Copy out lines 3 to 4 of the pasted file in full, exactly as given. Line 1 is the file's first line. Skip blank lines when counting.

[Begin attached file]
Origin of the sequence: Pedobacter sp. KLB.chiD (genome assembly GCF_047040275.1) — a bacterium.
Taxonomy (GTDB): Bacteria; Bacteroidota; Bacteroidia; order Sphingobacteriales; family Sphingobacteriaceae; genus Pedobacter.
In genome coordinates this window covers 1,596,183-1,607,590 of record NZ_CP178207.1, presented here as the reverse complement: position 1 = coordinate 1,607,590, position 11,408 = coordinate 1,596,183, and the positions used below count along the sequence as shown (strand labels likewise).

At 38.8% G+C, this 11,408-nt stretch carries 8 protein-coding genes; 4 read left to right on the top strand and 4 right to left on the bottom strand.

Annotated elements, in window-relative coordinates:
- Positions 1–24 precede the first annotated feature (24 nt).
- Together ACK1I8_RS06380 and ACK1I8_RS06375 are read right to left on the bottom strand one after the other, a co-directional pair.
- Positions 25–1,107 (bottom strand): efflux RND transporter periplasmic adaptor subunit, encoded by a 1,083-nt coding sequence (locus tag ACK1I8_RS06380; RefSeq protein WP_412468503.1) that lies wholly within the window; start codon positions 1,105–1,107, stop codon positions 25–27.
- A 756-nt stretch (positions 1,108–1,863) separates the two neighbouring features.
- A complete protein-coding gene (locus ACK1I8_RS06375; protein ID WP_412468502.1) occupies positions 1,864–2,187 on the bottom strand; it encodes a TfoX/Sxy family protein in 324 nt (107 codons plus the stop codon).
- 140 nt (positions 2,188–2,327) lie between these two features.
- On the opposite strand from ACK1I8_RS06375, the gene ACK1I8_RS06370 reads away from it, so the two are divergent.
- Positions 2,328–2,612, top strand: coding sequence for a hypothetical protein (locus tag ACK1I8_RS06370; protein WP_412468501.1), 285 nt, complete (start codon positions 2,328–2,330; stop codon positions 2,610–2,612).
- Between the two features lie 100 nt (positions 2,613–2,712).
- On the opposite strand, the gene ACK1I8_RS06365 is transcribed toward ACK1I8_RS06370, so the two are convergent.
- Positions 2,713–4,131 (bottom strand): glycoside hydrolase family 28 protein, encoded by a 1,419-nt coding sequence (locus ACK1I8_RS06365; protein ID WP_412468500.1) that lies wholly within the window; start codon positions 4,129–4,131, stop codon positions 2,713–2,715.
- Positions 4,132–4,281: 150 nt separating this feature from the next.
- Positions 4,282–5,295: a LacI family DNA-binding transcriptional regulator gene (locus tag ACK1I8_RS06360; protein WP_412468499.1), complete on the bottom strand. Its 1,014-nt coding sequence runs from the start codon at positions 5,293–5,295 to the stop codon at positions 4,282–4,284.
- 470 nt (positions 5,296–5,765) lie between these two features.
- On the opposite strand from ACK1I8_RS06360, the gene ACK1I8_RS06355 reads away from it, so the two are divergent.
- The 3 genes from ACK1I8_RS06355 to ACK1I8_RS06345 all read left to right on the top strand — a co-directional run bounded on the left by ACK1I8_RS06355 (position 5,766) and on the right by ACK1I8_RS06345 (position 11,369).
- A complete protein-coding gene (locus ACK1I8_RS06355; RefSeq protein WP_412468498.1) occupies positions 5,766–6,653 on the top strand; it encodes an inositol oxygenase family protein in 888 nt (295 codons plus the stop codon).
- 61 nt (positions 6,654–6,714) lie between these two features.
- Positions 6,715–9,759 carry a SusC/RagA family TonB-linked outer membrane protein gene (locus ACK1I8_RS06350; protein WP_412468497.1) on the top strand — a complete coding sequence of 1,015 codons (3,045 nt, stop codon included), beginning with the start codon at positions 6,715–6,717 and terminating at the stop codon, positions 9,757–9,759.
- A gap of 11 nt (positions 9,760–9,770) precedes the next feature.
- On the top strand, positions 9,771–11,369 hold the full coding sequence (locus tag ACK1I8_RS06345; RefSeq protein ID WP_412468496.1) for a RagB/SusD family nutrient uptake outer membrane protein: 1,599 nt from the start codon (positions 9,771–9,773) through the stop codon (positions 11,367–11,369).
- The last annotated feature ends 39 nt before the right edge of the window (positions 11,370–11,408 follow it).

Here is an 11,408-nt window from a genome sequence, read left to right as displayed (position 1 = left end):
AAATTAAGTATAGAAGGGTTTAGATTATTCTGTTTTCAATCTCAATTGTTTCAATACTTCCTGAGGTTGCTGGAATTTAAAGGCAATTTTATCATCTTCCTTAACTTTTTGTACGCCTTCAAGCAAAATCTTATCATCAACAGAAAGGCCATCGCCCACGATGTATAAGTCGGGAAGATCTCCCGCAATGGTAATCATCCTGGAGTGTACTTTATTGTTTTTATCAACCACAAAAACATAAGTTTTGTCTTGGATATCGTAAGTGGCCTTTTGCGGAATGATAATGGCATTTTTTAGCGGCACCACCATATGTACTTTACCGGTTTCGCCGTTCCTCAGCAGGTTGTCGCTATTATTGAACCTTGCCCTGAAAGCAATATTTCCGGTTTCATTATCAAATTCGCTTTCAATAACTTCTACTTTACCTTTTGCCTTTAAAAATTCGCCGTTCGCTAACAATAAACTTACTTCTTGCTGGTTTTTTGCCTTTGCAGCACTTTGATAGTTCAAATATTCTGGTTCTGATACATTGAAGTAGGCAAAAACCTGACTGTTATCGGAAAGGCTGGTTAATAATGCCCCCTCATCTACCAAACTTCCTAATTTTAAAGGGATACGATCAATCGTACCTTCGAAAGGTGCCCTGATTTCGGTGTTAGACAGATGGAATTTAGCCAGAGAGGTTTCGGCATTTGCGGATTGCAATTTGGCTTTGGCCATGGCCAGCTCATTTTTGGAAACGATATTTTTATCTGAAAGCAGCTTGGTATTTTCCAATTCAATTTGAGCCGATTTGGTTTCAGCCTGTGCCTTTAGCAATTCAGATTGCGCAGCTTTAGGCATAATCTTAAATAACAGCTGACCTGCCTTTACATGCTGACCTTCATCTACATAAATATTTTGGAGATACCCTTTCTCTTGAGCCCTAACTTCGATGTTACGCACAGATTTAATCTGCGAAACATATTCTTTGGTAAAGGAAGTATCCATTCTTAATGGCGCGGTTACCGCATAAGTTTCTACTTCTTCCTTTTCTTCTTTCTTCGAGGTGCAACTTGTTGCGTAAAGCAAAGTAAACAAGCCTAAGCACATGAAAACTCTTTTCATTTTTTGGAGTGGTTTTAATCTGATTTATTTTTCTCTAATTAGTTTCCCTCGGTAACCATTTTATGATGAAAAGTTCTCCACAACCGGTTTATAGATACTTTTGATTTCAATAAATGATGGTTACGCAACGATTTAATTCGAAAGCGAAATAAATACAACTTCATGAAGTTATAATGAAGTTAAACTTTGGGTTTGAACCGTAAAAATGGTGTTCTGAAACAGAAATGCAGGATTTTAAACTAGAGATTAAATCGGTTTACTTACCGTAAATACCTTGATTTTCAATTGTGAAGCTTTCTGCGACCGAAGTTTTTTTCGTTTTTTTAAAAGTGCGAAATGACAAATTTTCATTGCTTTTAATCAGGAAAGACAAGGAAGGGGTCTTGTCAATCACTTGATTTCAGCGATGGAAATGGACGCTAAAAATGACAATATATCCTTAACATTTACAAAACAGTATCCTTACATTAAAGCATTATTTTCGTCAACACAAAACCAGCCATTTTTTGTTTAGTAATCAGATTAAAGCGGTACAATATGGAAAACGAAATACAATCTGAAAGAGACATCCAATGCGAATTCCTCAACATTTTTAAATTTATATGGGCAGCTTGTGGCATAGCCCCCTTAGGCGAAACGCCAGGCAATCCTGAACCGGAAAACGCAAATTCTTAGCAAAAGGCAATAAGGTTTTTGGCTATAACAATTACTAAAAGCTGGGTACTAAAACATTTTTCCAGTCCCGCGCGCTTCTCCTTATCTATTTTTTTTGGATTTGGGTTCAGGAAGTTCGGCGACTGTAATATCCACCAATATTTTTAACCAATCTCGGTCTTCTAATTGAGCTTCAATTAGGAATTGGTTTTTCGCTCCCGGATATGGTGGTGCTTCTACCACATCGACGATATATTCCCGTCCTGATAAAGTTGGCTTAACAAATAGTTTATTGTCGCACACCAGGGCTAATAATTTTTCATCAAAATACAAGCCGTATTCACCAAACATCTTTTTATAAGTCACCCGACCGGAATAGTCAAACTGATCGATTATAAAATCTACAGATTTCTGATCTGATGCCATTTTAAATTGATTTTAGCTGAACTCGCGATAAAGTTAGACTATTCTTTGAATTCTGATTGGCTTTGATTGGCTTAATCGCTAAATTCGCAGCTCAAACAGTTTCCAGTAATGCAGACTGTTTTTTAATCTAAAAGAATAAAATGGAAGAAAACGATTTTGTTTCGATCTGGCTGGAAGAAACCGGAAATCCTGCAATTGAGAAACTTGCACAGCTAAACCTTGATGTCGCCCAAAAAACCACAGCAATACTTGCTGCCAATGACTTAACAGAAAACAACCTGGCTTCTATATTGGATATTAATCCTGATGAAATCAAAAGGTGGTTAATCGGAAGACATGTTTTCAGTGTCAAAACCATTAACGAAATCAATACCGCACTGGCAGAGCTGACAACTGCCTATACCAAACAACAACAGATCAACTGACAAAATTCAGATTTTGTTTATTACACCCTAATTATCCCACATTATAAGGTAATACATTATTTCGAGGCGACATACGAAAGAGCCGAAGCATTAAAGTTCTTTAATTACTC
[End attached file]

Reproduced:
In genome coordinates this window covers 1,596,183-1,607,590 of record NZ_CP178207.1, presented here as the reverse complement: position 1 = coordinate 1,607,590, position 11,408 = coordinate 1,596,183, and the positions used below count along the sequence as shown (strand labels likewise).

At 38.8% G+C, this 11,408-nt stretch carries 8 protein-coding genes; 4 read left to right on the top strand and 4 right to left on the bottom strand.